What is the minimum level of commitment for mentors and mentees?
We don’t want to define the exact parameters of your partnership as we recognise everyone has different capacities and time commitments. With that being said, we would want you to meet minimally once a term, and collaborate on at least one project together which can take any form – from a podcast to a paper or edited collection, or even a reflective blogpost on your experience of mentorship. We’d strongly encourage both mentors and mentees to have an open and transparent conversation, to work out a style that suits both parties. If you have particular needs with regards to the kind of support or discussions and creative output, please indicate this in your application form.
How will mentors and mentees be paired?
To the best of our ability, we will take into consideration academic discipline, alongside any specific needs and interests, as well as preferred creative modes of collaboration that mentees might flag up on their application forms. However, the precise matching will largely depend on the pool of mentors who apply and their expertise. If you know someone who would make a good mentor, do signpost them to this scheme.
If you are not selected for this scheme, please know that it is not necessarily because of any lack on your part! We strongly believe in making suitable matches, and sometimes, it just might not be possible to find the best fit and we’d much rather not cause any potential disillusionment or distress because of unsuitable pairings. We do still strongly encourage you to get involved in Network activities or content creation/collaboration. Hopefully as the Network grows, so will our mentor pool, and we might be able to find you a good fit in the near future!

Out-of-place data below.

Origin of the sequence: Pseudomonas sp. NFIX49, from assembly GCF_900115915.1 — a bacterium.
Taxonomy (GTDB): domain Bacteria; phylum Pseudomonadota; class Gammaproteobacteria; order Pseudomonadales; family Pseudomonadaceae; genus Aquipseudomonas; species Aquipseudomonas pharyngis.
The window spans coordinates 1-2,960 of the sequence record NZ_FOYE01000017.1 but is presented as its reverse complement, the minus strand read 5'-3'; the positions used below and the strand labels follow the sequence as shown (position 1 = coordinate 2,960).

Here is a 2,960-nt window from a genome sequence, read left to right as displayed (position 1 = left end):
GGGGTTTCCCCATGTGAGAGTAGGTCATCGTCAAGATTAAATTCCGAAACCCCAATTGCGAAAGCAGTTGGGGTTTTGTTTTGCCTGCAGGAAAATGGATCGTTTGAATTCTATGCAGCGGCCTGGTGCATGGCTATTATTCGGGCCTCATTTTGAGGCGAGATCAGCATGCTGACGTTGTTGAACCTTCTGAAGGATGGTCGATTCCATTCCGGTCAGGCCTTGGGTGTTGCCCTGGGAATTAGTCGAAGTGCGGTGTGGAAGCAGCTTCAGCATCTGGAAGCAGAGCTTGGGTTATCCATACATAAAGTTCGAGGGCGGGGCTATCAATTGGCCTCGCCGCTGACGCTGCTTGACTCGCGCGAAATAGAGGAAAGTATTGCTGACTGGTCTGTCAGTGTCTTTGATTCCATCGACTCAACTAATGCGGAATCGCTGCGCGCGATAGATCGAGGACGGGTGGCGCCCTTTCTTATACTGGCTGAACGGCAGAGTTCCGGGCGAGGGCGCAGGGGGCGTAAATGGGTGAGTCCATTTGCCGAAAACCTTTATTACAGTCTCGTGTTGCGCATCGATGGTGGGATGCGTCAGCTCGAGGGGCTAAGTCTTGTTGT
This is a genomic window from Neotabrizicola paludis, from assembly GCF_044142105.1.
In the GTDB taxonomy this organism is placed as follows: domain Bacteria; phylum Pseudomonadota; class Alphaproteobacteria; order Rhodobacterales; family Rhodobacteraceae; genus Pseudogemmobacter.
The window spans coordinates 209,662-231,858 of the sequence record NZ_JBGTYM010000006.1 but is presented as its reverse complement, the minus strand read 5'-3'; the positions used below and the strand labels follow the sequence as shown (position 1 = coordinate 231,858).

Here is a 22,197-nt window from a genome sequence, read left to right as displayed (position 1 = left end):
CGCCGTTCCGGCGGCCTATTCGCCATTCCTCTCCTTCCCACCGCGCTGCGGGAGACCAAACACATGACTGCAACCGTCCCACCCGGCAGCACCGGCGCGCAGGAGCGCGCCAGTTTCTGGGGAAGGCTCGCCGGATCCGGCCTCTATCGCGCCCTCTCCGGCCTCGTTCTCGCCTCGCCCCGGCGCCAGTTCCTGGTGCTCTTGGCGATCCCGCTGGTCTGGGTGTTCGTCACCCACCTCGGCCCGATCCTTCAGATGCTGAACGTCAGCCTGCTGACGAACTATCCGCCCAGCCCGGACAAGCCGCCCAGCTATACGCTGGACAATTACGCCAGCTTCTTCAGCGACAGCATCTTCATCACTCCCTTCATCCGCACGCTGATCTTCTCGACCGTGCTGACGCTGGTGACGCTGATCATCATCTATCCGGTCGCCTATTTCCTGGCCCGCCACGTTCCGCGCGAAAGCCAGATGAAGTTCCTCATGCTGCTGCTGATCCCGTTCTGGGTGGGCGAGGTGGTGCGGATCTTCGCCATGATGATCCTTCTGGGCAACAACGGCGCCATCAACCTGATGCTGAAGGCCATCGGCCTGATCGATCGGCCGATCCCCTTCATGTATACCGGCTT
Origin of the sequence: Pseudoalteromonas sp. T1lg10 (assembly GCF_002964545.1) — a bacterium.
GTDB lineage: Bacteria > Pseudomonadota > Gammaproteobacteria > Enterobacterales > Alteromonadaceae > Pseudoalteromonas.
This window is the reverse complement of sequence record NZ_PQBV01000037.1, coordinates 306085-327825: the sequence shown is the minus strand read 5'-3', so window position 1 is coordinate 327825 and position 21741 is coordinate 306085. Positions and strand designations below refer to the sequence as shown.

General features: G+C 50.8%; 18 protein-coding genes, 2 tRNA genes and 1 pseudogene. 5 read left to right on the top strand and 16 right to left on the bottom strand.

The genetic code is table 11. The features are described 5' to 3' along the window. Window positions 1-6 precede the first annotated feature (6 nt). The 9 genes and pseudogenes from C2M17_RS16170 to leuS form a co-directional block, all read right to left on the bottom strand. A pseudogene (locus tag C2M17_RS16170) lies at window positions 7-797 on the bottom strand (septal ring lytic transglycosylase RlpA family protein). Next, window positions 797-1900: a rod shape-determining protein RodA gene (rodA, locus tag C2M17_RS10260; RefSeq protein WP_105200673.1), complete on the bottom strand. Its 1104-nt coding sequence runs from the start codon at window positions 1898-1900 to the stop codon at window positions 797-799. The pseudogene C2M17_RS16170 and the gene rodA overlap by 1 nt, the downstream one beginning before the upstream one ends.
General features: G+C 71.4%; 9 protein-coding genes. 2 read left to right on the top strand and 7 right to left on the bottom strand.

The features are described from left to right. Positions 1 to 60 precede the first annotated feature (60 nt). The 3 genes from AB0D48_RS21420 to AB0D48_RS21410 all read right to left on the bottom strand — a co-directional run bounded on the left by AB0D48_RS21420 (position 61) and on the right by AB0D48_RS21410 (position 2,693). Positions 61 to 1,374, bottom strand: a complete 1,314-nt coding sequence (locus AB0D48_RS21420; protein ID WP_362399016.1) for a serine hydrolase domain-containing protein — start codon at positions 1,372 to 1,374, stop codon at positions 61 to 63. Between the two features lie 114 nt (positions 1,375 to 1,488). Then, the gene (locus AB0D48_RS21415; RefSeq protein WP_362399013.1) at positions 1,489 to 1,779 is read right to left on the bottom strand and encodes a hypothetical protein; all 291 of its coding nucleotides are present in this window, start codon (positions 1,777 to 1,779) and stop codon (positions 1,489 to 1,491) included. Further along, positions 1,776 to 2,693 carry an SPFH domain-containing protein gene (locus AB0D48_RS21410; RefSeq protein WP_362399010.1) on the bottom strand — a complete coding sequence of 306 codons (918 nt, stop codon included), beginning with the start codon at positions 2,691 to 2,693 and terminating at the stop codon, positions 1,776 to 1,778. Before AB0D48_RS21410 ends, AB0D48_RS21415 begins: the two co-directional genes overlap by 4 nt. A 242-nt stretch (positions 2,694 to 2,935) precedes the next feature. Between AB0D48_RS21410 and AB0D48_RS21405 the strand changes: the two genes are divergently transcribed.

Since many neurodivergent people struggle with face-to-face communication (including video calls), is there a place for Neurodivergent Humanities Network members to communicate their ideas and make connections through text-based servers, such as Discord or similar?
Currently, we do not operate an online ‘social space’, because our small funding grant means that we cannot recruit admins to monitor the space and ensure it is safe and accessible. This *may* change as the Neurodivergent Humanities Network grows and we manage to secure more funding. In the meantime, we have a Twitter page (@NdHums) which might help members discover and connect with each other. Members are also encouraged to independently set up their own Discord channels where they can talk about and brainstorm ideas for the Network (although this would not be monitored by our admins or ‘officially’ affiliated with the Network). Do also watch this our website’s event space to keep up with the online roundtable events we will be hosting; we really do encourage you to make connections independently with researchers you e-meet through these events.
I think navigation, professionalisation and decision making can be particularly tricky in current academia. Could we contribute to and co-organize a workshop on Neurodivergent methods – multi sensory, creative, etc?
While this is not our current focus, it may be something we can do in the future, depending on time commitments, funding, etc. We are eager to take the Network in new directions, and for members to have a central role in facilitating this (that is, we as admins do not want to be making all the decisions!). We will be hosting regular roundtable sessions to discuss these things further, so watch this space! If you are interested in proposing an event in partnership with the network, please contact us via our email and we’d be excited to discuss it further with you.